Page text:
A debate in Maseches Shabbos elucidates the Torah’s view of success and failure. According to halachah, on Chanukah, one must use sufficient oil to light the menorah so that the flames stay lit for the required amount of time. But what happens if one lights the menorah, and a moment later the wind blows out the candles or a child knocks over the candles by accident? Did the individual fulfill the mitzvah? The Gemara concludes that as long as he set up the lights properly, with the intention of fulfilling the mitzvah, he was successful.
This ruling applies to all aspects of our lives. There are people who raise a child who ultimately goes off the derech. The parents, dejected and broken, view themselves as having failed. They put all their love and resources into this child and their hopes are crushed. But the Torah view of hatzlachah is that we put in our best effort to do what we are expected to do. How things turn out is Hashem’s domain.
We see this with our Avos. Yosef is the only person in the Torah called an “ish matzliach” (a successful man). You might question this. A person with so much promise and potential turned out to be a slave in the house of an Egyptian. Then he was stuck in prison with criminals. Is that success? Yet in Hashem’s view, as well as in Yosef’s view, he was an ish matzliach. Hashem’s name was constantly on Yosef’s lips. Despite his difficulties, he did not succumb emotionally or spiritually. At the end of the day, that’s the measure of success.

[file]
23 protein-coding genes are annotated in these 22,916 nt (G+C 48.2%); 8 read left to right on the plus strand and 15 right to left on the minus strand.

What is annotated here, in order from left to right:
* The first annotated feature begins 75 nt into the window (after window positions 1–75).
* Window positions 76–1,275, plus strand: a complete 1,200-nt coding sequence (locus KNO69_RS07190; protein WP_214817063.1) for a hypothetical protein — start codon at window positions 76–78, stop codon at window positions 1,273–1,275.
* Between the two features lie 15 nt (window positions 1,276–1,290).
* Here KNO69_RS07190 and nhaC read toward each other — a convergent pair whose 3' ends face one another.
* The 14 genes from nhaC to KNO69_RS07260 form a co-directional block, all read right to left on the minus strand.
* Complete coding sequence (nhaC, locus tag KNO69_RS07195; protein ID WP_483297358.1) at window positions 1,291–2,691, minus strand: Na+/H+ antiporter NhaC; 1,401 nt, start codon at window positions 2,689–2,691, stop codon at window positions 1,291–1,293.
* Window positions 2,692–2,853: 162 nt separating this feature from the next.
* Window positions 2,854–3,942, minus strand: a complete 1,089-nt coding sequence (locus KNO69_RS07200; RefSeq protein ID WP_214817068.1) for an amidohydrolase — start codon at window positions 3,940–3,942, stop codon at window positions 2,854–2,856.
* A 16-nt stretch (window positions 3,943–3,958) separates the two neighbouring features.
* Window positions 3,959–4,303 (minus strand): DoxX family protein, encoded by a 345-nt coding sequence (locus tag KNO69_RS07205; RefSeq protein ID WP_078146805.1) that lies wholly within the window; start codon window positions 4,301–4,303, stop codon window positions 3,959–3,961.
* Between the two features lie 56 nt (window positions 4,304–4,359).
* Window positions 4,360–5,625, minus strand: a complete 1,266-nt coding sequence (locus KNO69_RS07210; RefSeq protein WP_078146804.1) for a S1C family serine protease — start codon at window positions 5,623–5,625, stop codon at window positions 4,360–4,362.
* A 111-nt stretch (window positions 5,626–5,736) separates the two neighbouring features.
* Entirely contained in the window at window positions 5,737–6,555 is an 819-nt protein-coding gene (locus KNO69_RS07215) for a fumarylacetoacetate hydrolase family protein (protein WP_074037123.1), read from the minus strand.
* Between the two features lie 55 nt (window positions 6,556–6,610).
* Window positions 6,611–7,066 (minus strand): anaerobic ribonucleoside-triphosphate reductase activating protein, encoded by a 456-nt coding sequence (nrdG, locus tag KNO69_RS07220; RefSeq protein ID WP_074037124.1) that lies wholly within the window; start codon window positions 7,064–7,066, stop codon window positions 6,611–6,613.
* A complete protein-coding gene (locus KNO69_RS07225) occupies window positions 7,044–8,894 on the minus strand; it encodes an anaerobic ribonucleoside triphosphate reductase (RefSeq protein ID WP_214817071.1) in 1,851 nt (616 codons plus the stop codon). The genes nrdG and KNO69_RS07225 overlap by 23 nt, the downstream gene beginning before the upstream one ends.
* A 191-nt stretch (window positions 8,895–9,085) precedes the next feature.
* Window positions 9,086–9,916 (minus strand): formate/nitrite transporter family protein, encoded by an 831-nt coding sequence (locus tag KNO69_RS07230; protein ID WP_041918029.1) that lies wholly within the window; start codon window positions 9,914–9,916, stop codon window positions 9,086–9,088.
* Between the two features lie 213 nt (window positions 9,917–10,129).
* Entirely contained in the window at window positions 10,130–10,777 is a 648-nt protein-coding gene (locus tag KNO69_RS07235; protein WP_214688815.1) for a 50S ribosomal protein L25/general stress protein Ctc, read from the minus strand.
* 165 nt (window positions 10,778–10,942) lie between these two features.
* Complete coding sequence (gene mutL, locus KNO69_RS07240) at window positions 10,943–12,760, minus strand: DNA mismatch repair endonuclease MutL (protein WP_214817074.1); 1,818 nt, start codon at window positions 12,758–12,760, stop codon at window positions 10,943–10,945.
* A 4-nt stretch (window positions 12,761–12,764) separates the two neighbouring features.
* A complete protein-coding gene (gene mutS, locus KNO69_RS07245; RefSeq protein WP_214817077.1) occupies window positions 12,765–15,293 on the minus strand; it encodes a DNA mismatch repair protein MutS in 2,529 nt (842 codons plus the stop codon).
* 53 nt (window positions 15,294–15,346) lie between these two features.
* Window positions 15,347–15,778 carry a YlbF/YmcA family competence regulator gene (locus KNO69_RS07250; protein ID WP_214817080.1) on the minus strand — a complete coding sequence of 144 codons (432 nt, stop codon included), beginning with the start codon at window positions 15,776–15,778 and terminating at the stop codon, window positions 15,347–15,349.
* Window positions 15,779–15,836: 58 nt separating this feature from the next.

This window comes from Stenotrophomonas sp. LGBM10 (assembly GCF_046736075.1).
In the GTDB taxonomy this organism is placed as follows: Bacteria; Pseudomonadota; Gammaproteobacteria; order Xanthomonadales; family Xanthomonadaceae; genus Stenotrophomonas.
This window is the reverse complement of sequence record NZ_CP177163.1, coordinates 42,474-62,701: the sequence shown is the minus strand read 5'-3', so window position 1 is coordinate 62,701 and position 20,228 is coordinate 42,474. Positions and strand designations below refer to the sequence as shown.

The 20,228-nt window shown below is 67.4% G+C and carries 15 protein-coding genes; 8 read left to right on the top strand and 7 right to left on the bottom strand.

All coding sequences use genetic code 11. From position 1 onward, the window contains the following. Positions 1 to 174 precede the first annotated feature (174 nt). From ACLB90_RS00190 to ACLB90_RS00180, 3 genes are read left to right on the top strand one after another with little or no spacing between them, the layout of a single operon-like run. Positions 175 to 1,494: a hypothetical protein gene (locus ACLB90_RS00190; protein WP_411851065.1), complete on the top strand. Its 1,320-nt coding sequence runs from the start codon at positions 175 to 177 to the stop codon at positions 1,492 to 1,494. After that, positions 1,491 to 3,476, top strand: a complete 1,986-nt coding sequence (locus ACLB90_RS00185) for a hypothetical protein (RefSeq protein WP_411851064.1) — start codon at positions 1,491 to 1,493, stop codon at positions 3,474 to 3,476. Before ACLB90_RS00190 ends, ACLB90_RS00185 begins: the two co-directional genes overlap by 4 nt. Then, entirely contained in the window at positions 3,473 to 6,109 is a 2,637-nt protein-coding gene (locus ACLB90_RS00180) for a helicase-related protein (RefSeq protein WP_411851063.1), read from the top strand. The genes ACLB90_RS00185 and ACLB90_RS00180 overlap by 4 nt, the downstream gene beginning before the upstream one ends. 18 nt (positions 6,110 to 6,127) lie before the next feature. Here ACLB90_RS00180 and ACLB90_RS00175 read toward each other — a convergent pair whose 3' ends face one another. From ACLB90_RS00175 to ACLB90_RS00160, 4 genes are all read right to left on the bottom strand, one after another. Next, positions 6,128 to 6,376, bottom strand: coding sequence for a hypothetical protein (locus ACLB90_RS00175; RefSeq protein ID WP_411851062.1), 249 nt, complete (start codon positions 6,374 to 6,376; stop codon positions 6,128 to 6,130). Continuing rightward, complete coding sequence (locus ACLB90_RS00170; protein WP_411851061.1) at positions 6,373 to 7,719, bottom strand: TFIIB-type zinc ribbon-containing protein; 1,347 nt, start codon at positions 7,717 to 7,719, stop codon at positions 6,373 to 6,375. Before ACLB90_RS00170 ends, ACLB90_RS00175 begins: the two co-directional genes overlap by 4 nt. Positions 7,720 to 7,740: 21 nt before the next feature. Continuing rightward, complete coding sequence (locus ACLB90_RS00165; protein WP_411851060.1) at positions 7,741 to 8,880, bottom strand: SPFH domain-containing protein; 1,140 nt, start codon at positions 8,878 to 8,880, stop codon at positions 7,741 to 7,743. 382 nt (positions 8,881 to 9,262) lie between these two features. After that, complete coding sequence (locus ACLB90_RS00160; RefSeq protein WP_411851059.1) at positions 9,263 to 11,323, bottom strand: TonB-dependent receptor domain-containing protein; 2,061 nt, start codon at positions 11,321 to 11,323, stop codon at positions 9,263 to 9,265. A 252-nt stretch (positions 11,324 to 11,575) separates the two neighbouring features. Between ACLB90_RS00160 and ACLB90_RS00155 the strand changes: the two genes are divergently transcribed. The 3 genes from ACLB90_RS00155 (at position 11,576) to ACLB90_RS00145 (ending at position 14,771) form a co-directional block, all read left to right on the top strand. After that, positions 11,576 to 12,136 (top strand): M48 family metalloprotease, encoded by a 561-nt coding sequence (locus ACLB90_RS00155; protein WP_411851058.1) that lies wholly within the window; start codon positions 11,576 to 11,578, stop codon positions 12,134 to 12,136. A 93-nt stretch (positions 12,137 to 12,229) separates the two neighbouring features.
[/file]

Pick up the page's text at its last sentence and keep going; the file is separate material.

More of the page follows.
A person must take responsibility for his life, but he should not wallow in mistakes, self-criticism and misery.
I am presently counseling thirty-eight men who are struggling to keep away from watching inappropriate images on their devices. They check in with me daily to let me know how they’re doing. Today someone told me that this is the 200th day that he is “sober.” Yesterday, someone else, let’s call him “Avi,” had a terrible fall. He had been doing well for a while and then he crashed. He said to me, “I’m a complete failure. My whole life is a failure.” I told him that that is simply not true. “You were able to fight this for months, something you’ve been struggling with since high school. You developed an honest and open relationship with your wife. You’ve reached out for help. You have a seder in learning every day. You are a success because you’re staying in the milchamah. You are a person who is fighting for holiness in life. In Hashem’s eyes you are an ish matzliach.”